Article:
Prepositions of Places and Direction Usage

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Prepositions of place show the relationship of place between the nouns to the other parts of a sentence.

Common prepositions of places & direction: On, at, in, by, from, to, towards, up, down, across, between, among, through, in front of, behind, above, over, under, below, etc. are the most common.

IN, AT

IN:

In indicates something to be present in a place or enclosure. It does not say particularly where but gives an enclosure to the noun it connects with.

Example:

  • Your shirt is in the closet. (Does not indicate an exact place)
  • He lives in Australia.
  • Alex works in that building.

AT:

At indicates an exact place.

Example:

  • He is at the door.
  • I am standing at 13/4 George Street.
  • He is at home.

 

ON, ABOVE, OVER 

ON:

On indicates a position above but touching the object.

Example:

  • The phone is on the table. (Phone is touching with the table)
  • He is on the third floor.
  • Sit on the sofa.

ABOVE:

Above indicates a much higher position than the preposition on does. It also indicates something out of reach.

Example:

  • The sky is above my head.
  • Hold your hands above your head.
  • Stars are above the sky.

OVER

Over means a position between on and above which is not touching.

Example:

  • There are clouds over the hills.
  • A bird flew over my head.
  • My flat is over that shop.

 

UNDER, BELOW

UNDER:

Under is the opposite of on and means ‘below the surface of’ something.

Example:

  • The cat is under the table.
  • The carpet under my feet is very soft.
  • That book is under my glasses.

BELLOW:

Below indicates something at a slightly lower position than what under indicates.

Example:

  • I have a scar just below my right eye.
  • Do you see the line below the paper?
  • Please, don’t write below this line.

 

TO, FROM

TO:

To indicates a motion in the direction of a place.

Example:

  • He went to college.
  • We are going to Mexico.
  • We walked from the farm to the beach.

FROM

From indicates the point of place at which a motion, journey, or action starts.

Example:

  • He came from England.
  • We walked from the beach to the farm.
  • He drove here from Atlanta.

 

INTO, OUT OF

INTO:

Into indicates a motion towards/going inside something. It has many uses.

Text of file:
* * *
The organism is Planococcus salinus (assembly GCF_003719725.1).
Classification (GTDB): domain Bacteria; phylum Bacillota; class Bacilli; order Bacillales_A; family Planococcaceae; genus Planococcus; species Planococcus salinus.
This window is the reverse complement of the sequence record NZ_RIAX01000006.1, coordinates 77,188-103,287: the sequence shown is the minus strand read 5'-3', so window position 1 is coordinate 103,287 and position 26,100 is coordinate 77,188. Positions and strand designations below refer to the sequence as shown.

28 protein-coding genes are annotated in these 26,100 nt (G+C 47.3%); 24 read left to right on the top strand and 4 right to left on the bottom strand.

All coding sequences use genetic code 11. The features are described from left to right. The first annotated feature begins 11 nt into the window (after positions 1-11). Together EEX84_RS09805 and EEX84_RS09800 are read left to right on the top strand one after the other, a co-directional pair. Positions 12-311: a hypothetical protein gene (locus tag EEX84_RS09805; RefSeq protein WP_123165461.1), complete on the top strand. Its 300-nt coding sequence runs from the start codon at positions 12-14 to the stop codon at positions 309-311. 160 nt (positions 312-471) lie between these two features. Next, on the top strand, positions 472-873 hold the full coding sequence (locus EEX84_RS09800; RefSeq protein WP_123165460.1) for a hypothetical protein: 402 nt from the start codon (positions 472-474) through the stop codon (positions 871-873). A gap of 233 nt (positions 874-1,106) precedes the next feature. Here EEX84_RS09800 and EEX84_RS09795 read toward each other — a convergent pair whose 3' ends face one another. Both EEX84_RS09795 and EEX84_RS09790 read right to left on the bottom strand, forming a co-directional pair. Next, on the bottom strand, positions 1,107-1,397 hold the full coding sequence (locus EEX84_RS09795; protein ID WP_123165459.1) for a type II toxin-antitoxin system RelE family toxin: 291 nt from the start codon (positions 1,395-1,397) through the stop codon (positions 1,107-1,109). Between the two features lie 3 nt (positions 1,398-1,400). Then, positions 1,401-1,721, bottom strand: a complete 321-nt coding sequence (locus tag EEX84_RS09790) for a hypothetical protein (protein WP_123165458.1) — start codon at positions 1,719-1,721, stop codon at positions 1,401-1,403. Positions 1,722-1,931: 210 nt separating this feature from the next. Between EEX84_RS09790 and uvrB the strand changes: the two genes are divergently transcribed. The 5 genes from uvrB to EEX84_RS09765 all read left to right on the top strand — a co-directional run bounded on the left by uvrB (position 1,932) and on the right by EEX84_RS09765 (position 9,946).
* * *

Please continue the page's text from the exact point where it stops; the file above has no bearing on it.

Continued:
Example:

  • He came into the house.
  • The police broke into the bar.
  • My car crashed into a street sign.

OUT OF:

Out of means the opposite of into. It indicates a motion towards outside of something.

Example:

  • He is going out of the town.
  • Get out of my house.
  • Please, remain out of this. (Not indicating a place but an issue)

 

THROUGH,  ACROSS, BESIDE,  IN FRONT OF,  BEHIND, TOWARDS,  BY

THROUGH:

Through indicates a motion in the middle of something.

Example:

  • We drove through the tunnel.
  • They came through a forest.
  • He came through a wedding gate.

ACROSS:

Across means going to the other side of a river or road or something straight.

Example:

  • He went across the river.
  • I walked across the road.
  • My house is across the bank. (There is a road between the house and the bank)

BESIDE:

Beside means at the side of/ next to something.

Example:

  • The car beside the cycle is mine.
  • He is standing beside the shop.
  • I will always be beside you.

IN FRONT OF

In front of means a position facing someone/something.

Example:

  • He parked his car in front of my house.
  • I have a pool in front of my resthouse.
  • He was nervous in front of me.

BEHIND:

Behind means at the far side of something (might be out of sight). It is opposite of in front of.

Example:

  • He parked his car behind my car.
  • I have a pool behind my house.
  • Go behind that tree.

TOWARDS:

Towards means a motion in the direction of something literary or metaphorically.

Example:

  • Take five steps towards the post and stand there.
  • They moved towards the Labour Party.
  • I walked towards the car when you were standing.

BY

By means ‘near to or next to’ something or someone.

Example:

  • He has a house by the river.
  • I was standing by the car.
  • My flat is by the saloon.

 

UP, DOWN

UP:

Up means a motion towards a higher place or position.

Example:

  • We were climbing up the mountain.
  • Lift your hands up.
  • John is going up to London. (From a lower place of the country)
  • Climb up the stairs.

DOWN:

Down indicates the opposite meaning of up. It means a motion towards a lower place or position.

Example:

  • He was walking down the river.
  • I am climbing down the hill.
  • Go down the stairs.

 

BETWEEN, AMONG

BETWEEN:

Between indicates something/someone to be in the middle of two other things or persons.

Example:

  • Alex is sitting between Robin and Robert.
  • The cat is between the two boxes.
  • This matter is between you and him.

Among:

Among indicates something/someone to be in the middle of three or more other things or persons.

Example:

  • Alex is sitting among the patients.
  • He is the best among them.
  • Among all the people, John had the courage to speak up.

Read More: Prepositions of Time Usage

Read More: Use of Prepositions : Of, About, For, With, By

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